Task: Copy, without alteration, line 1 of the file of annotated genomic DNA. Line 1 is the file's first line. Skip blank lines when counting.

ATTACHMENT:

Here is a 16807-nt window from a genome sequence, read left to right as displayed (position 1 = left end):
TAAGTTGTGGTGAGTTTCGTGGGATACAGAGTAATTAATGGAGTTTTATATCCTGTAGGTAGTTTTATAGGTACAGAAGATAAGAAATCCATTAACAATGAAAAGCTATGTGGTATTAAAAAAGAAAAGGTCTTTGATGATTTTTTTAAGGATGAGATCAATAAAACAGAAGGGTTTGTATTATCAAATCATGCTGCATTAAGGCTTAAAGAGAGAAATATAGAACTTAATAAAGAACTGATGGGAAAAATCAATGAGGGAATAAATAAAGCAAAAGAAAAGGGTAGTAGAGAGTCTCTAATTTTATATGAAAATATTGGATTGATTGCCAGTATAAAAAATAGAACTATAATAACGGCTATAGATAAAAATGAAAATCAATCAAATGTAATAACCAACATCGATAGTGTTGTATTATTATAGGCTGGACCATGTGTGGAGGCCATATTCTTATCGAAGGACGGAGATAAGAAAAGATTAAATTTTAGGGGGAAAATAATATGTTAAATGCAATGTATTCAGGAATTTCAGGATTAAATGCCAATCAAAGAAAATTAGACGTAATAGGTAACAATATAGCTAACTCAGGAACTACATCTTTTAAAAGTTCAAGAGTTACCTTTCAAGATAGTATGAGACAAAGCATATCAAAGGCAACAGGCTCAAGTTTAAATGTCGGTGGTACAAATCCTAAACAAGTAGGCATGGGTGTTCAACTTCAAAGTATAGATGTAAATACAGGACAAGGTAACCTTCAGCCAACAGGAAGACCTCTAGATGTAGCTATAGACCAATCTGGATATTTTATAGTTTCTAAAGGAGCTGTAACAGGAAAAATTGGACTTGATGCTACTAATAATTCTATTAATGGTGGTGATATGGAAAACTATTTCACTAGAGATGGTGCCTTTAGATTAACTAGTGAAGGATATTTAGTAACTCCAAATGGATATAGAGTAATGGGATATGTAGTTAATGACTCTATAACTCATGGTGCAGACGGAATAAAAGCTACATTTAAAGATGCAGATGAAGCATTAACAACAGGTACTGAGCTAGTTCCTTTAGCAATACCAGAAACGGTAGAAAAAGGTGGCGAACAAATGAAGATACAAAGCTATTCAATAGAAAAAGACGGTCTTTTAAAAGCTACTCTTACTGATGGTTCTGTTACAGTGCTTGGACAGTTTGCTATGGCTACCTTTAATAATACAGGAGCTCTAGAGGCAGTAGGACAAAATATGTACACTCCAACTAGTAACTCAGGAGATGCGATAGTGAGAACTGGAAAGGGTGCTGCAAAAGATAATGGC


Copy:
Here is a 16807-nt window from a genome sequence, read left to right as displayed (position 1 = left end):